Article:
The Miami Dolphins fired Joe Philbin four games into his fourth season.
Along with this news, I bring to you Michael Tanier’s Monday Morning Hangover, in which he says the Dolphins need to stop alternating between changing either the coach or front office, while keeping the other, and just clean house after the season.
A neat executive-coach-quarterback/core arrangement guarantees nothing. But a situation in which a coach who wasn’t hired by a general manager tries to lead players who were not selected by either of them guarantees failure. Sometimes, it’s a dull failure like the Dolphins have endured for years. Other times, it’s the spectacular 2015 Eagles situation: The coach ousts the general manager and moves mountains for a quarterback, and everything comes unglued quicker than a no-huddle offense.
There are instances in which a GM hires a coach, then fires him later for a new hire, has worked out, but it hasn’t worked out so much when the GM was fired and the coach retained under a new GM. Just ask the New York Jets (fired Mike Tannenbaum, hired John Izdik, kept Rex Ryan, both gone two seasons later) or the Chicago Bears (fired Jerry Angelo, hired Phil Emery, retained Lovie Smith, Smith later fired, Marc Trestman hired, he and Emery fired two seasons later).
Even worse for the Dolphins is they are stuck with Ndamukong Suh through at least 2017 thanks to a poor contract structure and could be stuck with him longer if the Dolphins decide to restructure his deal to gain cap space next season.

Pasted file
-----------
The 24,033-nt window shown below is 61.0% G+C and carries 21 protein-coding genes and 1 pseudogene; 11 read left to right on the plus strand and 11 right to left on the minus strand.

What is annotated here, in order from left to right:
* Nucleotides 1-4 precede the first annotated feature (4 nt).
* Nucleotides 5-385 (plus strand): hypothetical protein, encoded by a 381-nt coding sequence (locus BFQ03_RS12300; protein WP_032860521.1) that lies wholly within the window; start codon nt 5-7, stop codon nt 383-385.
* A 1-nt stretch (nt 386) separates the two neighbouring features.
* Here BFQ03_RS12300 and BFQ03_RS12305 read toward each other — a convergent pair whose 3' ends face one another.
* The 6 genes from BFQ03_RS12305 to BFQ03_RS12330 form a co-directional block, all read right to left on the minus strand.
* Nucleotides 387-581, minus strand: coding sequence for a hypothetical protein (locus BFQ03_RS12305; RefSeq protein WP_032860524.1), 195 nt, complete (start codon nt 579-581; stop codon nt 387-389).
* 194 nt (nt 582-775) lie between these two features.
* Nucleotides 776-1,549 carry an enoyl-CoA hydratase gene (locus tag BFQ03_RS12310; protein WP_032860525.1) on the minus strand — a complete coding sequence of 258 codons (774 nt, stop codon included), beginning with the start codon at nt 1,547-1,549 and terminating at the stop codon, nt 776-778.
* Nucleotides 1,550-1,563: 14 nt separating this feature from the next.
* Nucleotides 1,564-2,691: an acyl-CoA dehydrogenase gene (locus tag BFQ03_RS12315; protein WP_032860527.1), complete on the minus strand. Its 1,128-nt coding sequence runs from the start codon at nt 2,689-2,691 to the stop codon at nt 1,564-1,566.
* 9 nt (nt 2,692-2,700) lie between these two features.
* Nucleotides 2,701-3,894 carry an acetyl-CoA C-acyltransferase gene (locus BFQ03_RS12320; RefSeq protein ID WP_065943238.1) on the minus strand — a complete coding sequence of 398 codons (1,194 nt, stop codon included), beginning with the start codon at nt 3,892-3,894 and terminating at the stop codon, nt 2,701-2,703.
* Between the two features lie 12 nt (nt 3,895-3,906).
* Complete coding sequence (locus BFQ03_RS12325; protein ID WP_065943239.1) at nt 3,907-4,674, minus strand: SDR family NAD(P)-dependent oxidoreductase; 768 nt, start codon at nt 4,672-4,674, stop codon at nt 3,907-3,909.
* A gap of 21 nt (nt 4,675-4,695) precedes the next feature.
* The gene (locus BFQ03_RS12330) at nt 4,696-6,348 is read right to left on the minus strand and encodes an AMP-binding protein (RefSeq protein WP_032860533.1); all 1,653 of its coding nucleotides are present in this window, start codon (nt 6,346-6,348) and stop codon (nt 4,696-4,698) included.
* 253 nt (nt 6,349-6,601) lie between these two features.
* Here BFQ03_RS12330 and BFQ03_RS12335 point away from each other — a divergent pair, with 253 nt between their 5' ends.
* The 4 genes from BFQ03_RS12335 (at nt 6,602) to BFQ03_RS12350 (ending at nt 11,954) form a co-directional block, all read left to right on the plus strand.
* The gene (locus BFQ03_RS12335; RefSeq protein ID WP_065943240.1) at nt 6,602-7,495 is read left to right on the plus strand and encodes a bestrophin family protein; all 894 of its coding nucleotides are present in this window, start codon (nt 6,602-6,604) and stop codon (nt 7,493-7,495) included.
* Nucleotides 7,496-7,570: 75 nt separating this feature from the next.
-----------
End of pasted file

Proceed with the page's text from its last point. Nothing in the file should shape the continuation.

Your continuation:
It’s hard to argue with Sam Monson’s logic that the Denver Broncos would be 4-0 even if Peyton Manning wasn’t the QB.
I’m sure you can guess why, so I’ll just let you read the article and sing the praises of the latest version of The Orange Crush.
If you take a look at the sack list this morning, you’ll be quite happy with who is up at the top. Unless Michael Bennett has a monster game tonight, DeMarcus Ware will likely hold the sack title for a full week. It’s evident that the Broncos and their fans are quite happy to have him in Denver right now.
But there has been a line of thought that suggests that, instead of sinking $10 million per year on a 32-34 year old Ware, the Broncos would have been better off if their misadventures between Elvis Dumervil and a fax machine never happened, as they could have had a pass rusher that was two years younger for somewhere around half the APY.
This morning, a recent quick take by Pro Football Focus contained an excellent point that compelled me to take a further look at this comparison.
Continue reading In The Matter Of DeMarcus Ware v. Elvis Dumervil
So the Broncos are 4-0 to start the season.
Sure, we can point out the deficiencies in each game. We know the offense has been merely adequate, that Peyton Manning is living life too dangerously and it’s costing him plenty of times (as was the case today on those two interceptions), and that it would be nice to see the Broncos regularly churn out rushing yards throughout the game.